Finally, this crisis needs to be understood in the wider context of rivalry between the two main powers in Asia. Facing a weakened Japan, China is gaining more and more grounds in the region, including in terms of military power. Under the claim of national ‘vital interests’ China asserts its maritime ambitions, including in the South around the Spratleys and Paracels islands, leading to rising tensions between China and its neigbour countries.

In its Annual White Paper on Defense published on 31 July, Tokyo worries about its neighbour’s maritime ambitions and doubling of its military budget within the last 5 years. If China’s economy, diplomacy and military keep growing at the same rate, the Middle Kingdom will quickly dominate the continent. A scenario which is unthinkable for Japanese officials: this is why the announcement that China put its first aircraft carrier into operation last Tuesday, was quickly followed by Japan’s annoucement that it will increase its submarine fleet to 22 in the short-term future.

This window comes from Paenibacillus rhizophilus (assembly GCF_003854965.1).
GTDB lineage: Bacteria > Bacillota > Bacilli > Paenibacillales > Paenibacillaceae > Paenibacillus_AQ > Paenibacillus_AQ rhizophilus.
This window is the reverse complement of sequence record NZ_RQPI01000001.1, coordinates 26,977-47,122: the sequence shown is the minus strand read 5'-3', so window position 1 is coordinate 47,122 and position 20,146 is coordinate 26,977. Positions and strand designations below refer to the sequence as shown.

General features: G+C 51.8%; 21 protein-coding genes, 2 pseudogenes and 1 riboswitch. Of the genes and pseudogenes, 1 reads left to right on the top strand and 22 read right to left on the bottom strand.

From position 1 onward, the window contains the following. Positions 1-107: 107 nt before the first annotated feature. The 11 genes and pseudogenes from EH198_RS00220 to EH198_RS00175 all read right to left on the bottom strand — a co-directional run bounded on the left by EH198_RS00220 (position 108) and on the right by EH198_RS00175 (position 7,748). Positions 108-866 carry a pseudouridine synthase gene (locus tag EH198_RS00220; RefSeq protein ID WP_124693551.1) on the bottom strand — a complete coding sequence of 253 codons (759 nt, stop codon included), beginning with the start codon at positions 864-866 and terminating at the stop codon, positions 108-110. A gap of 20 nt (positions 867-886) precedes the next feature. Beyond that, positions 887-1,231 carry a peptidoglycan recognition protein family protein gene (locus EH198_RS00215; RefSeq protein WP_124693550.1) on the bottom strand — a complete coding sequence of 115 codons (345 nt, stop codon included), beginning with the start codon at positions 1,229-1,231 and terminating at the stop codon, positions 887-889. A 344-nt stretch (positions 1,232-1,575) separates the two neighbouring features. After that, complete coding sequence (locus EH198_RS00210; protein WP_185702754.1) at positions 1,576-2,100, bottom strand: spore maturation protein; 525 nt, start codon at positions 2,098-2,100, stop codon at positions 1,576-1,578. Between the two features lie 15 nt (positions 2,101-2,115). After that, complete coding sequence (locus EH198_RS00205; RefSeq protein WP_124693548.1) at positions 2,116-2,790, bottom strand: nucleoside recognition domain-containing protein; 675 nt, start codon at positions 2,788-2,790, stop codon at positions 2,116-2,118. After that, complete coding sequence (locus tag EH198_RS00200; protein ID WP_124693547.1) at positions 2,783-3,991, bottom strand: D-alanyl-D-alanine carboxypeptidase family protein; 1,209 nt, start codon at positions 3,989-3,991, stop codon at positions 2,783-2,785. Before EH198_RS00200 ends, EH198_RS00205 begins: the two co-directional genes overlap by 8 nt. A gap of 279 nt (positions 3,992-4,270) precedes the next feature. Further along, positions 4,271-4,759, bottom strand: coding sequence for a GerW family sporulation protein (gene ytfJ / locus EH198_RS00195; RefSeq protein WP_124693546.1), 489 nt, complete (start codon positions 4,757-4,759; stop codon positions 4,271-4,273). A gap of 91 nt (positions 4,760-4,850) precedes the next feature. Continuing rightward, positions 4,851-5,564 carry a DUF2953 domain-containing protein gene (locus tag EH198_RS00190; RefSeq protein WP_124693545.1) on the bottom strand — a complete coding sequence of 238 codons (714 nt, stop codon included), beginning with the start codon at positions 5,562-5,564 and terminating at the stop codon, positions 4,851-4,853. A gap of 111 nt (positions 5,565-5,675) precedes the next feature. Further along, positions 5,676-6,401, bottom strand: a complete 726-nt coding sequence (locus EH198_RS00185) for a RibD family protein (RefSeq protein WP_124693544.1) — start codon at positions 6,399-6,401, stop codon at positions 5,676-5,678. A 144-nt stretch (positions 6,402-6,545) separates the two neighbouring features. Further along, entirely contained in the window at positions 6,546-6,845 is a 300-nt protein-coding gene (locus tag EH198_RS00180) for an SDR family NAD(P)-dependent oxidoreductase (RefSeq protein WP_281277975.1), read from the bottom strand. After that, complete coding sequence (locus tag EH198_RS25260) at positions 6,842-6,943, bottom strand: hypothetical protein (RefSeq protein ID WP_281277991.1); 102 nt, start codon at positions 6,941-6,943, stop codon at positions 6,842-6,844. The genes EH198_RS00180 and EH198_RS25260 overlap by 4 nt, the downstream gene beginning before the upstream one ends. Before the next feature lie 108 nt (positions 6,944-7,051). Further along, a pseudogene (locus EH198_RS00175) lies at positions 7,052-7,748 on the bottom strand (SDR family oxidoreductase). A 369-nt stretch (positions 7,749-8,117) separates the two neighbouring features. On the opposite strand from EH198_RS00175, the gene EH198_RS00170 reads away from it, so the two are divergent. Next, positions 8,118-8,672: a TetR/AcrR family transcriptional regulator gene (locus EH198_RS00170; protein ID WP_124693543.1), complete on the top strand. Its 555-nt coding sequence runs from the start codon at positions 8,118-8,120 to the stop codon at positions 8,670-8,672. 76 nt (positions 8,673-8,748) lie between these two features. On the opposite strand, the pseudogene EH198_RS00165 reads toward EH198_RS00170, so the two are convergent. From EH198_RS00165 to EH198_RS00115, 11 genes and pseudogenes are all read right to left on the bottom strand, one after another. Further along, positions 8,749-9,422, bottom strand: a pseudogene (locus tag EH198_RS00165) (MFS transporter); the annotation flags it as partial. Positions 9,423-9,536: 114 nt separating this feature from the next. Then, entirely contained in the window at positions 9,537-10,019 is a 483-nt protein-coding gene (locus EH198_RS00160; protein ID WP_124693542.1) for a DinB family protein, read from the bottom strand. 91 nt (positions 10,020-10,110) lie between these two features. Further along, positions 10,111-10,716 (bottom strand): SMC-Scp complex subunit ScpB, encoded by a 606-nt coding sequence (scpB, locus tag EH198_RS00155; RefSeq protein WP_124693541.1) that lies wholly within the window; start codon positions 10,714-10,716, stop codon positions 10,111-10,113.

Another contributing factor to the crisis is the unstable domestic situation in both countries. In China, the woes of the Bo Xilai family have highlighted the major malfunctions within the Communist Party and have disrupted the smooth transfer of power to a new governing team in autumn. In Japan, the Noda government is in a tight spot and may face early parliamentary elections by the end of the year. Authorities in both countries want to avoid an escalation of the crisis but given the up-coming political dates, a harder diplomatic stance pleases the public. Indeed, while there is a minor nationalist and sinophobic movement in Japan, patriotism in China feeds not only on national economic successes but also on nippophobia, which is instrumented by the authorities seeking legitimacy.

Some argue that this territorial dispute is very likely to have a similar ending as the one in 2010. In other words, that the problem will remain unsolved and that Beijing may implement some commercial sanctions in the near future. They claim that realpolitik will probably take over, after the key political dates, due to the interdependence of both economies. Economic and financial cooperation is bound to continue, albeit in a highly unstable and often conflictual context.